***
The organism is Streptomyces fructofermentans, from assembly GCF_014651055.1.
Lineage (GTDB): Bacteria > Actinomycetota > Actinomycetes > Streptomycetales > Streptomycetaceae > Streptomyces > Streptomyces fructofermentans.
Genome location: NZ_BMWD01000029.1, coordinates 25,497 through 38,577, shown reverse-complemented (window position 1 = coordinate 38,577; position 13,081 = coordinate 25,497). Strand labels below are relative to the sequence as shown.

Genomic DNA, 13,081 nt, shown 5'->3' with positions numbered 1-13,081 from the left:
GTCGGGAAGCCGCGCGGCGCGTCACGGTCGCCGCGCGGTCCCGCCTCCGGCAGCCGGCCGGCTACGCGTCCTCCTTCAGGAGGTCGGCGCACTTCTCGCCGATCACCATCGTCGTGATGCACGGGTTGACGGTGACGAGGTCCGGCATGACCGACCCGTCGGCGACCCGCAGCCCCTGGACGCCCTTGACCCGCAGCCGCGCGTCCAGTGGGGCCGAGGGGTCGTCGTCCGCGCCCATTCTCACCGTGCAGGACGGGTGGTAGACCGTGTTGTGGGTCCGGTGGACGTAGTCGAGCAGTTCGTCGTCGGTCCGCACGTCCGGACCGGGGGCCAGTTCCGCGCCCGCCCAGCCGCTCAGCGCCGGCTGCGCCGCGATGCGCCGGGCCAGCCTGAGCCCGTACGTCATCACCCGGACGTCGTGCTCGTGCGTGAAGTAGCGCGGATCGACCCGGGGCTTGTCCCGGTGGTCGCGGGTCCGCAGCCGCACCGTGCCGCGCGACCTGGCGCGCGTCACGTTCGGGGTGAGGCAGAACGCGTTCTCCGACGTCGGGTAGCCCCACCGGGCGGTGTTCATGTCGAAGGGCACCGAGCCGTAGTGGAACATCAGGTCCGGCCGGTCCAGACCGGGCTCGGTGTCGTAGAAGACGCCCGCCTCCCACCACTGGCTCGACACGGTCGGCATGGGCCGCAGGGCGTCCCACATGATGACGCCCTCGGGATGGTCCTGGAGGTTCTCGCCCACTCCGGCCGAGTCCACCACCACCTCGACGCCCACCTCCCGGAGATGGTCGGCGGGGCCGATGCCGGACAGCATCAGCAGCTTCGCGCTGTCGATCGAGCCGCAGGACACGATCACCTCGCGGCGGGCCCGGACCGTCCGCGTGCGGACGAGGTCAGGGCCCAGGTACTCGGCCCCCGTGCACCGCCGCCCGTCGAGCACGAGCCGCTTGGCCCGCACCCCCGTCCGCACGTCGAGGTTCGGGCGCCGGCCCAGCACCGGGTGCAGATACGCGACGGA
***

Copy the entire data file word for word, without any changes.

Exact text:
The organism is Streptomyces fructofermentans, from assembly GCF_014651055.1.
Lineage (GTDB): Bacteria > Actinomycetota > Actinomycetes > Streptomycetales > Streptomycetaceae > Streptomyces > Streptomyces fructofermentans.
Genome location: NZ_BMWD01000029.1, coordinates 25,497 through 38,577, shown reverse-complemented (window position 1 = coordinate 38,577; position 13,081 = coordinate 25,497). Strand labels below are relative to the sequence as shown.

Genomic DNA, 13,081 nt, shown 5'->3' with positions numbered 1-13,081 from the left:
GTCGGGAAGCCGCGCGGCGCGTCACGGTCGCCGCGCGGTCCCGCCTCCGGCAGCCGGCCGGCTACGCGTCCTCCTTCAGGAGGTCGGCGCACTTCTCGCCGATCACCATCGTCGTGATGCACGGGTTGACGGTGACGAGGTCCGGCATGACCGACCCGTCGGCGACCCGCAGCCCCTGGACGCCCTTGACCCGCAGCCGCGCGTCCAGTGGGGCCGAGGGGTCGTCGTCCGCGCCCATTCTCACCGTGCAGGACGGGTGGTAGACCGTGTTGTGGGTCCGGTGGACGTAGTCGAGCAGTTCGTCGTCGGTCCGCACGTCCGGACCGGGGGCCAGTTCCGCGCCCGCCCAGCCGCTCAGCGCCGGCTGCGCCGCGATGCGCCGGGCCAGCCTGAGCCCGTACGTCATCACCCGGACGTCGTGCTCGTGCGTGAAGTAGCGCGGATCGACCCGGGGCTTGTCCCGGTGGTCGCGGGTCCGCAGCCGCACCGTGCCGCGCGACCTGGCGCGCGTCACGTTCGGGGTGAGGCAGAACGCGTTCTCCGACGTCGGGTAGCCCCACCGGGCGGTGTTCATGTCGAAGGGCACCGAGCCGTAGTGGAACATCAGGTCCGGCCGGTCCAGACCGGGCTCGGTGTCGTAGAAGACGCCCGCCTCCCACCACTGGCTCGACACGGTCGGCATGGGCCGCAGGGCGTCCCACATGATGACGCCCTCGGGATGGTCCTGGAGGTTCTCGCCCACTCCGGCCGAGTCCACCACCACCTCGACGCCCACCTCCCGGAGATGGTCGGCGGGGCCGATGCCGGACAGCATCAGCAGCTTCGCGCTGTCGATCGAGCCGCAGGACACGATCACCTCGCGGCGGGCCCGGACCGTCCGCGTGCGGACGAGGTCAGGGCCCAGGTACTCGGCCCCCGTGCACCGCCGCCCGTCGAGCACGAGCCGCTTGGCCCGCACCCCCGTCCGCACGTCGAGGTTCGGGCGCCGGCCCAGCACCGGGTGCAGATACGCGACGGA